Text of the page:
Time on an Analog Clock – a Chunked Approach

Telling time on an analog clock is challenging for many students, especially some with special needs. I worked with a middle school student with a disability one summer and after a few lessons he scored 100% over two days on telling time. Below shows the progression I used with him. I used a task analysis approach of breaking the task into smaller steps and chunking the steps to introduce an additional task demand incrementally.

I use math-aids.com worksheets for time and for many topics because it provides dynamic worksheets in which users can choose features. This helps to enable implementation of a task analysis and chunking approach.

The first chunk is whole hour time, which is an option on math-aids. The clocks produced by have color coded hands, with green for hours and red for minutes. I use use additional color coding through highlighters because the handouts are likely printed in B&W and because it engages students kinesthetically.

The second chunk is time with minutes under 5 minutes. Math-aids allows a user to choose specific times and will create clocks with those times. To provide a visual aid, students can write out the numbers on the handout or they can be printed or handwritten on the master copy. You can snip out the clocks shown, paste into a WORD document and then add the numbers. Note: I do not jump to half hours and quarter hours until last. I want students to focus on hours and minutes. This is analogous to counting money. I don’t introduce cents after talking about half a dollar.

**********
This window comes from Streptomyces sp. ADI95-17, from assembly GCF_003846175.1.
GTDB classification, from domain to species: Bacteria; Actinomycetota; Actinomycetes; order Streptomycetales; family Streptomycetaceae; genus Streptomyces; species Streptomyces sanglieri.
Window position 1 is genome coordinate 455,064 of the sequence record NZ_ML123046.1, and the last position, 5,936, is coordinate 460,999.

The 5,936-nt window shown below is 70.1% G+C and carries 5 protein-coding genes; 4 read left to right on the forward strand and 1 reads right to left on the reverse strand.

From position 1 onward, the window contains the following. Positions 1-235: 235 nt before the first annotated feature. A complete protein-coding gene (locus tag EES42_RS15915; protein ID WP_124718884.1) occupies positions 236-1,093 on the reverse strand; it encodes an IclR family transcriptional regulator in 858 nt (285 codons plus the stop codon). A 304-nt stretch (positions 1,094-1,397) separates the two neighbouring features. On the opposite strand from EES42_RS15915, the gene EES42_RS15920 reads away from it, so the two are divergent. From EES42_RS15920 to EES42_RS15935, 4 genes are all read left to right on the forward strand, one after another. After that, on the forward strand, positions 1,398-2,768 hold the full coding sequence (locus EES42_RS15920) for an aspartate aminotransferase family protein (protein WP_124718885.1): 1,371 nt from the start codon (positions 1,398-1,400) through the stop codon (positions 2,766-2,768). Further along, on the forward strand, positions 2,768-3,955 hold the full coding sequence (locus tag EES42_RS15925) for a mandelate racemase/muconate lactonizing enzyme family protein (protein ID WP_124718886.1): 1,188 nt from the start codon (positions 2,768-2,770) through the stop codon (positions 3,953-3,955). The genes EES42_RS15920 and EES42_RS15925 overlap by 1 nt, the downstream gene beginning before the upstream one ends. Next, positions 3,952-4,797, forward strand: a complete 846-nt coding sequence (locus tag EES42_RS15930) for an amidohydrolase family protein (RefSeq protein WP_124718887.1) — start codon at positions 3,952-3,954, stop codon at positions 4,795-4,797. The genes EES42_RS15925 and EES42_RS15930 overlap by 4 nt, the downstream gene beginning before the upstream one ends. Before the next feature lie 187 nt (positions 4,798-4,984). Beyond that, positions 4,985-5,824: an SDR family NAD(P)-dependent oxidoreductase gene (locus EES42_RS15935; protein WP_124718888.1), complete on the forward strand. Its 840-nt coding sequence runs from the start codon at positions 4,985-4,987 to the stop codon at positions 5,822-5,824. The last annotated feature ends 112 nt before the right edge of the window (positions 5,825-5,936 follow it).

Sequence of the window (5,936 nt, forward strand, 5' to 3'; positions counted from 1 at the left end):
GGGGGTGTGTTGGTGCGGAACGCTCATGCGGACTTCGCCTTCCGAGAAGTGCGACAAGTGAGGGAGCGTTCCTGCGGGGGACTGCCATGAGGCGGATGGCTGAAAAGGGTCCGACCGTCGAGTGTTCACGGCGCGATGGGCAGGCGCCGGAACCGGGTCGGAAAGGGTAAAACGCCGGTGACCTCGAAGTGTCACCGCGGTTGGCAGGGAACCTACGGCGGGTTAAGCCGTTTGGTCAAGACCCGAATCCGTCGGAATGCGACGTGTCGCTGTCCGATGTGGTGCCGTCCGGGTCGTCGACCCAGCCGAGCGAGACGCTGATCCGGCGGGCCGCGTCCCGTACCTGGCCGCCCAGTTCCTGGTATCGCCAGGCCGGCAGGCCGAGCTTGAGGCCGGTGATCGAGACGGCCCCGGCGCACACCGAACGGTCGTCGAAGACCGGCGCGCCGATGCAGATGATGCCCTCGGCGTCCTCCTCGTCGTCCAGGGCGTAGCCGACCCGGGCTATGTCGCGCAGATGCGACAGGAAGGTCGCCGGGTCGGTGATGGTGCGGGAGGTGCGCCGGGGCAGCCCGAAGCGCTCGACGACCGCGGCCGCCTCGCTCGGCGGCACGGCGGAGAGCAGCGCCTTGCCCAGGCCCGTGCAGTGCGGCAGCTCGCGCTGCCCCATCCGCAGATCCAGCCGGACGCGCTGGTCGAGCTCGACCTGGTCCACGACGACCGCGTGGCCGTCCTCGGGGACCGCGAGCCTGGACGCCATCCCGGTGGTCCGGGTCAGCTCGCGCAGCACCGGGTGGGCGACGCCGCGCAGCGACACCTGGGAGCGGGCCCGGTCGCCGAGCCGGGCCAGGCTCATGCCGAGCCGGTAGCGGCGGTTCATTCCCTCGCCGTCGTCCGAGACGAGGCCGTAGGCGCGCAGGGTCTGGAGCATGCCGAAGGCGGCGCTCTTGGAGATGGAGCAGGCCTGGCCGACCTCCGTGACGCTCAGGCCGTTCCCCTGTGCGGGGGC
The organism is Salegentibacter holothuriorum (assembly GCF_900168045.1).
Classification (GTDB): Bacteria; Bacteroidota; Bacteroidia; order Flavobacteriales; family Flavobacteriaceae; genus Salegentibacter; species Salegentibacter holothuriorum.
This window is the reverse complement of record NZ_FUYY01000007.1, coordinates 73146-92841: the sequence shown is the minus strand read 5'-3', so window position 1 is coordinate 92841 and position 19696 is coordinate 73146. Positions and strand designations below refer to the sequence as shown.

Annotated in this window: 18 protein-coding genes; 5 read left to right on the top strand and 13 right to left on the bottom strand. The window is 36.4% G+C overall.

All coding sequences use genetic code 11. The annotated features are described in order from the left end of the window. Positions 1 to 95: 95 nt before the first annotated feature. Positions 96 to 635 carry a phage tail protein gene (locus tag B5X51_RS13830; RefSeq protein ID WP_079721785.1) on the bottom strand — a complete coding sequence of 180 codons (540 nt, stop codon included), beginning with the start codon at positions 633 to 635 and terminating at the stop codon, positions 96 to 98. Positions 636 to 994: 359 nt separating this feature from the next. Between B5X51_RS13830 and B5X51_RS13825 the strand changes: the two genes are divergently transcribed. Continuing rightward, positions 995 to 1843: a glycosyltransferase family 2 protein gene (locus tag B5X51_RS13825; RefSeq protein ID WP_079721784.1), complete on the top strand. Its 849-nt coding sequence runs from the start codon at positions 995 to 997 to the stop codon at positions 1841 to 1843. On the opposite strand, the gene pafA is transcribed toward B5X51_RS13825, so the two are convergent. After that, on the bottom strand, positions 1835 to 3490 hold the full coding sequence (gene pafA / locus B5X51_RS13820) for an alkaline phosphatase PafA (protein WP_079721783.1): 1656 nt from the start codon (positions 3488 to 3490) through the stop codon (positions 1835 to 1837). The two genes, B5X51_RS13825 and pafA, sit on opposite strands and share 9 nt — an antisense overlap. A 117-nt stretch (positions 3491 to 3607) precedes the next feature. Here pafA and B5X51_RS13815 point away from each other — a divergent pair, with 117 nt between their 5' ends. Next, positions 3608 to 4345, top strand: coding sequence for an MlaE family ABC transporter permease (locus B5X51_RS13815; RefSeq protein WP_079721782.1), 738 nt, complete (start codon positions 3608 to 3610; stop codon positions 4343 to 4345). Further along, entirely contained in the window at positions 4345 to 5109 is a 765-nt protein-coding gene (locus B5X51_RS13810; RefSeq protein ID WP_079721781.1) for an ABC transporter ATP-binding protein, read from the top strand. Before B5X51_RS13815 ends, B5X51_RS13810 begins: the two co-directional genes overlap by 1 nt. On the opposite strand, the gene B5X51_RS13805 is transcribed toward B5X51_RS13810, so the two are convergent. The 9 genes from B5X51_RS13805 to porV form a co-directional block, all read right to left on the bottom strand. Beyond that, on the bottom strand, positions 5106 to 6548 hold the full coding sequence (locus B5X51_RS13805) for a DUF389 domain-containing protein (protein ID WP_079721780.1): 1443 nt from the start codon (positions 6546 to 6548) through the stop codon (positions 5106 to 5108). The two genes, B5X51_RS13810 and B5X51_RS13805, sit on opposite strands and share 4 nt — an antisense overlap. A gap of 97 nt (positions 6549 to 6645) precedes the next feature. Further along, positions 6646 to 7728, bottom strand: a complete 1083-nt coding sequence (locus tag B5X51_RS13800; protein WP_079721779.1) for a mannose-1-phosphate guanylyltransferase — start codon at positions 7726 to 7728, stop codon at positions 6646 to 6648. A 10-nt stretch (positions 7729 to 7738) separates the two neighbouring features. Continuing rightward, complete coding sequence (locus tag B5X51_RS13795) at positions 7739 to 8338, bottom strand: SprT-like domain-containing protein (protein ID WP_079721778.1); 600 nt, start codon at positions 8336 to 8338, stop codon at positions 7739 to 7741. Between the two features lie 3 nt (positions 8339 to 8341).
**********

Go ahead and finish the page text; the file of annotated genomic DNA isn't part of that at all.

The next chunk is time with minutes between 6 and 10 minutes. This is how I introduce the 5 minute mark and have them count on from 5 (see the 5 in the middle bottom). This leads to all the tic marks for 5s.

The 5s are the entry point to navigating the entire clock. I introduce the tic marks for 5s without the numbers for the hours. Students can be prompted to draw in red minute hands for a given numbers of minutes in 5s. If you want to make a handout for this, save the image below and crop.

The students are then given the minute hands and are prompted to identify the minutes as a multiple of 5s (you don’t say “multiples” but can say “in 5s”). An option is to have them highlight the minute hands at first then fade the highlighting. They do this first with no numbers for hours then with numbers for hours – an option on math-aids.

Then students are asked to tell time by identifying the fives and then counting on (as they did with time with minutes under 10). Here are some options.

  • You can have them highlight.
  • They can focus on just the 5s and write the multiple of 5 preceding the minute hand.
  • They can count on from the 5s multiple they wrote, e.g., “15, 16, 17”

Focus first on minutes below 15 as the hour hand is close to the hour (top row in image below). Then address time with minutes between 16 and 30 because the hour hand has moved further away from the hour and it starts to get tricky for students to determine the hour. To address this, you can shade in the tic marks between the hours. Notice that I do not shade the subsequent hour. This also sets the stage for time when the hour hand is close to the subsequent hour (next chunk).